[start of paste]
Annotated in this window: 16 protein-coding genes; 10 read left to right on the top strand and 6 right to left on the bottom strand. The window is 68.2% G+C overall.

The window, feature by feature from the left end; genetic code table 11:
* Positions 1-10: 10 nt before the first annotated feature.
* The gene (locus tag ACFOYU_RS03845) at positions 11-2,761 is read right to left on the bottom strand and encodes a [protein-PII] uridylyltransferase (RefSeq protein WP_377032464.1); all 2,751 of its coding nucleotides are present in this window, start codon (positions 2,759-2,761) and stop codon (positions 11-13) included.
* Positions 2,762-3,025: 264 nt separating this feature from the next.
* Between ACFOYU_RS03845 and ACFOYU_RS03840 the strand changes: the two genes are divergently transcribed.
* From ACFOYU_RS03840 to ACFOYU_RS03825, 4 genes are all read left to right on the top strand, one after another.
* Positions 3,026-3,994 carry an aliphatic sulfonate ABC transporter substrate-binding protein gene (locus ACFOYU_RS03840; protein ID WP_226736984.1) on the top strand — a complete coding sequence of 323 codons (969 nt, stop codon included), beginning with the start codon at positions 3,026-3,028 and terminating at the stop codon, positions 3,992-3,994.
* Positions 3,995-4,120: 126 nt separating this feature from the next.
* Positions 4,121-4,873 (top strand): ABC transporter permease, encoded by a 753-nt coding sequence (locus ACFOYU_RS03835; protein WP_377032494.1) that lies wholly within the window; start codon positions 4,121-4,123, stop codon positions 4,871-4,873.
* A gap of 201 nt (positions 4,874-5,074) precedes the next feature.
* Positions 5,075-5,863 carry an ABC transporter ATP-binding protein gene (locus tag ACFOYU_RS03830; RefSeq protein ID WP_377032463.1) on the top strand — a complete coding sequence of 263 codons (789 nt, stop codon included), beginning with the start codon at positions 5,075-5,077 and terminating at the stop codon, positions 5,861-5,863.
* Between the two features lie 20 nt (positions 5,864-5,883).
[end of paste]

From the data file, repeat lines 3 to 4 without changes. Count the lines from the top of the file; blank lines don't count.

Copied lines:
* Positions 1-10: 10 nt before the first annotated feature.
* The gene (locus tag ACFOYU_RS03845) at positions 11-2,761 is read right to left on the bottom strand and encodes a [protein-PII] uridylyltransferase (RefSeq protein WP_377032464.1); all 2,751 of its coding nucleotides are present in this window, start codon (positions 2,759-2,761) and stop codon (positions 11-13) included.